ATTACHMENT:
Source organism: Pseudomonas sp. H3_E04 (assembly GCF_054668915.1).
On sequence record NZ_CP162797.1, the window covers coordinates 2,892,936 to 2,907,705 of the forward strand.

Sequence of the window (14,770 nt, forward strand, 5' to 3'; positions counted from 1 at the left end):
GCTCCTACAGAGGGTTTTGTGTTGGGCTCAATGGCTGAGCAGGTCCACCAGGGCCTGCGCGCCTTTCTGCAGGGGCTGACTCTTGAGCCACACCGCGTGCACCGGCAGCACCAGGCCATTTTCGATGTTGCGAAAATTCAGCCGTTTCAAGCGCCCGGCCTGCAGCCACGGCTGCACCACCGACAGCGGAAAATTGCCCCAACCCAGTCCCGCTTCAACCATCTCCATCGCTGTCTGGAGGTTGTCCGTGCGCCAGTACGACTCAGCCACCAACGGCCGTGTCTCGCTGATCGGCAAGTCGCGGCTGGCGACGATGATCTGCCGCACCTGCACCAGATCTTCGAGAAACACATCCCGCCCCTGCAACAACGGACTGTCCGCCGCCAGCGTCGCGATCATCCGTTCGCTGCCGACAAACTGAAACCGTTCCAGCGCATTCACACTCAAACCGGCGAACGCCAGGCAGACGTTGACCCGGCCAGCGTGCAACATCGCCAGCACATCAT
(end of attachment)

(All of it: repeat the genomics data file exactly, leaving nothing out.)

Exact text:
Source organism: Pseudomonas sp. H3_E04 (assembly GCF_054668915.1).
On sequence record NZ_CP162797.1, the window covers coordinates 2,892,936 to 2,907,705 of the forward strand.

Sequence of the window (14,770 nt, forward strand, 5' to 3'; positions counted from 1 at the left end):
GCTCCTACAGAGGGTTTTGTGTTGGGCTCAATGGCTGAGCAGGTCCACCAGGGCCTGCGCGCCTTTCTGCAGGGGCTGACTCTTGAGCCACACCGCGTGCACCGGCAGCACCAGGCCATTTTCGATGTTGCGAAAATTCAGCCGTTTCAAGCGCCCGGCCTGCAGCCACGGCTGCACCACCGACAGCGGAAAATTGCCCCAACCCAGTCCCGCTTCAACCATCTCCATCGCTGTCTGGAGGTTGTCCGTGCGCCAGTACGACTCAGCCACCAACGGCCGTGTCTCGCTGATCGGCAAGTCGCGGCTGGCGACGATGATCTGCCGCACCTGCACCAGATCTTCGAGAAACACATCCCGCCCCTGCAACAACGGACTGTCCGCCGCCAGCGTCGCGATCATCCGTTCGCTGCCGACAAACTGAAACCGTTCCAGCGCATTCACACTCAAACCGGCGAACGCCAGGCAGACGTTGACCCGGCCAGCGTGCAACATCGCCAGCACATCAT